Tim Ferriss’s “4-Hour Workweek,” has developed a cult following since it was published in 2007. And, for a good reason. It emphasizes being productive — instead of busy. This productivity is done by working smarter and not harder. Ferriss suggests outsourcing the things that don’t excite you or that aren’t important. This way you can enjoy your life.
At the same time, don’t expect to find any magic bullets that will improve your productivity. Instead, use the “The 4-Workweek” to use strategies that work for you. For example, I took the advice to journal every day — Ferriss does this in the morning, I prefer at night.
Journaling helps me put things in perspective. As a result, I’m more grateful, creative, and productive since it can track patterns and habits.
“Doing less is not being lazy. Don’t give in to a culture that values personal sacrifice over personal productivity.”
Stephan Aarstol is the co-founder and CEO of Tower Paddle Boards. Aarstol realized that he and his employees wasted a lot of time throughout the day. He even picked up on the fact that productivity — is often faked — because it prevents employees from getting fired.
So — what did Aarstol do? He created five-hour workdays from his employees.
By shortening the length of a workday, employees had to find ways to become more productive because they were under pressure to get more done in less time.
In “The Five-Hour Workday,” Aarstol explains how a shorter workday can make your business more productive. It also outlines how it can make you more profitable — while also keeping your employees happier, healthier, and more loyal. Best of all? He describes how you can make the switch temporarily to make sure that it works.
“But when you define yourself by your interests, your travels, and your communities, then you’re working to live. The point of work becomes to make enough money to live a good life, a life with presence and time. Work exists to enable that life.”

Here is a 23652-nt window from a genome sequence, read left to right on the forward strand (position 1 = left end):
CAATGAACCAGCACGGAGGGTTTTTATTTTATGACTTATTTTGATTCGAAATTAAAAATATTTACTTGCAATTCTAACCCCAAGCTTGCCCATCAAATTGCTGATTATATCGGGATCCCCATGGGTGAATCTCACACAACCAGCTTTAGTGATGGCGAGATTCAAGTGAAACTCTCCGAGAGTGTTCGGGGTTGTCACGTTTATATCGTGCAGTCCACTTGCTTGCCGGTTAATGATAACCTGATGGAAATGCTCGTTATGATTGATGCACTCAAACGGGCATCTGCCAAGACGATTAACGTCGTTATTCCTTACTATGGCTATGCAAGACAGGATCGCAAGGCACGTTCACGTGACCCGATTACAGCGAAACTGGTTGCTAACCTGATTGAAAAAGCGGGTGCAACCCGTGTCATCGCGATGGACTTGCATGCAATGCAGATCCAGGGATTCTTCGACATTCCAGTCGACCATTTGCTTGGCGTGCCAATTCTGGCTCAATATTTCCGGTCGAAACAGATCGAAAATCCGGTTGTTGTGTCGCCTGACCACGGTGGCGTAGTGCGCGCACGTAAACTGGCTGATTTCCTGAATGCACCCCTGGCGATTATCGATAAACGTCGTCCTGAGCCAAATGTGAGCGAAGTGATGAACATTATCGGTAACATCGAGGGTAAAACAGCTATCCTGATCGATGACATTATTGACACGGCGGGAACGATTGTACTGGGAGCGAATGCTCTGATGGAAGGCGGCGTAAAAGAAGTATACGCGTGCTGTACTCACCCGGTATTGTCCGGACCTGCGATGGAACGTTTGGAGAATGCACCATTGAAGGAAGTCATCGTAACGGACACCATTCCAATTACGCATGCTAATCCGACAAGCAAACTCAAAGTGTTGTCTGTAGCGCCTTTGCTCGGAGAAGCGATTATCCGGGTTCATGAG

Here’s the thing about productivity books, hacks, and tools. Some of them are so complex that you end-up spending more managing your productivity — than getting stuff done. That’s not the case with “Work Simply.”
In this book — renowned productivity expert Carson Tate outlines a step-by-step guide that can make work simple. Better yet, the information is based on a system that works best for you. The book contains a personality quiz which will identify you as either an arranger, prioritizer, visualizer, or planner.
Once you’ve identified your classification — you’ll learn how to design a system that gels with the way that your brain works. There are also other useful tips like how to decide whether or not to meet someone in person. Is cleaning your desk is beneficial or not for you?
“Engaged, productive employees do not work in a vacuum. They need workplaces that help them bring out the best in themselves — mosh pits of creativity where energy and inspiration can flow freely.”
This book centers on Brian Scudamore’s belief that determination sets successful leaders apart. After founding a multimillion-dollar junk removal business — Scudamore gained insights into how to manage financial change. He took his newfound ability to handle difficult employees — and make business decisions. “WTF!? (Willing to Fail)” gives leaders hope that a setback doesn’t signal the end of your business — but will offer you insights into how gratitude and barriers can become a catapult to something better.